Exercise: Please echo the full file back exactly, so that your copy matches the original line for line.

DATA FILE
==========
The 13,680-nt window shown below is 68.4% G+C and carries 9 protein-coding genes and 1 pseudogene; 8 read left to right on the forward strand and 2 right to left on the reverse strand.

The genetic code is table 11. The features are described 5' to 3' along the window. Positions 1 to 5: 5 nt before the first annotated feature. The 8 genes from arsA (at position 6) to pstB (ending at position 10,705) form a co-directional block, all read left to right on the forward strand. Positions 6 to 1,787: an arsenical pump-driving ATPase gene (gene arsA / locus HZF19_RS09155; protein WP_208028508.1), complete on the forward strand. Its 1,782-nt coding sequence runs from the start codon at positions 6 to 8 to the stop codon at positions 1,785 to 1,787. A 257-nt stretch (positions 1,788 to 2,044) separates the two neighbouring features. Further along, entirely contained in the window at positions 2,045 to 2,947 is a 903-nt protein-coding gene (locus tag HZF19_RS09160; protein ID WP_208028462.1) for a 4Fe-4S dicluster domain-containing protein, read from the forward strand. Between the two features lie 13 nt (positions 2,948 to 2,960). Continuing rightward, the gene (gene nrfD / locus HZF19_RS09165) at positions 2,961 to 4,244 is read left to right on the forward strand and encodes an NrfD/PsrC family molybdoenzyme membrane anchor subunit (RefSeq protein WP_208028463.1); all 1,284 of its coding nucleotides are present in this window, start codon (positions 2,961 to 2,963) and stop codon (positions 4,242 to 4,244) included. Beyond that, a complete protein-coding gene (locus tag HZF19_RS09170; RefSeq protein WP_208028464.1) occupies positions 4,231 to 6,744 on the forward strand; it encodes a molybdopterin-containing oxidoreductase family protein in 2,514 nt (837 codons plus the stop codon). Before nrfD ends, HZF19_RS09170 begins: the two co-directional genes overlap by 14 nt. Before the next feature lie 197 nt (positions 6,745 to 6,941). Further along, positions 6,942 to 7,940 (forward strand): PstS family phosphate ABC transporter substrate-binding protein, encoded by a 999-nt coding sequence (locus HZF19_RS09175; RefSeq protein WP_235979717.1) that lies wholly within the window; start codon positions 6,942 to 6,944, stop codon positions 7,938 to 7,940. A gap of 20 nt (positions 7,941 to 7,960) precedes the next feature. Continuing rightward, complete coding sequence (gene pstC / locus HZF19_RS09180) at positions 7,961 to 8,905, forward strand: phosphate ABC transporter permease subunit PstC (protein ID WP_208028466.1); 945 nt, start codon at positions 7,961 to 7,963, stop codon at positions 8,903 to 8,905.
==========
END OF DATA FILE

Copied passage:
The 13,680-nt window shown below is 68.4% G+C and carries 9 protein-coding genes and 1 pseudogene; 8 read left to right on the forward strand and 2 right to left on the reverse strand.

The genetic code is table 11. The features are described 5' to 3' along the window. Positions 1 to 5: 5 nt before the first annotated feature. The 8 genes from arsA (at position 6) to pstB (ending at position 10,705) form a co-directional block, all read left to right on the forward strand. Positions 6 to 1,787: an arsenical pump-driving ATPase gene (gene arsA / locus HZF19_RS09155; protein WP_208028508.1), complete on the forward strand. Its 1,782-nt coding sequence runs from the start codon at positions 6 to 8 to the stop codon at positions 1,785 to 1,787. A 257-nt stretch (positions 1,788 to 2,044) separates the two neighbouring features. Further along, entirely contained in the window at positions 2,045 to 2,947 is a 903-nt protein-coding gene (locus tag HZF19_RS09160; protein ID WP_208028462.1) for a 4Fe-4S dicluster domain-containing protein, read from the forward strand. Between the two features lie 13 nt (positions 2,948 to 2,960). Continuing rightward, the gene (gene nrfD / locus HZF19_RS09165) at positions 2,961 to 4,244 is read left to right on the forward strand and encodes an NrfD/PsrC family molybdoenzyme membrane anchor subunit (RefSeq protein WP_208028463.1); all 1,284 of its coding nucleotides are present in this window, start codon (positions 2,961 to 2,963) and stop codon (positions 4,242 to 4,244) included. Beyond that, a complete protein-coding gene (locus tag HZF19_RS09170; RefSeq protein WP_208028464.1) occupies positions 4,231 to 6,744 on the forward strand; it encodes a molybdopterin-containing oxidoreductase family protein in 2,514 nt (837 codons plus the stop codon). Before nrfD ends, HZF19_RS09170 begins: the two co-directional genes overlap by 14 nt. Before the next feature lie 197 nt (positions 6,745 to 6,941). Further along, positions 6,942 to 7,940 (forward strand): PstS family phosphate ABC transporter substrate-binding protein, encoded by a 999-nt coding sequence (locus HZF19_RS09175; RefSeq protein WP_235979717.1) that lies wholly within the window; start codon positions 6,942 to 6,944, stop codon positions 7,938 to 7,940. A gap of 20 nt (positions 7,941 to 7,960) precedes the next feature. Continuing rightward, complete coding sequence (gene pstC / locus HZF19_RS09180) at positions 7,961 to 8,905, forward strand: phosphate ABC transporter permease subunit PstC (protein ID WP_208028466.1); 945 nt, start codon at positions 7,961 to 7,963, stop codon at positions 8,903 to 8,905.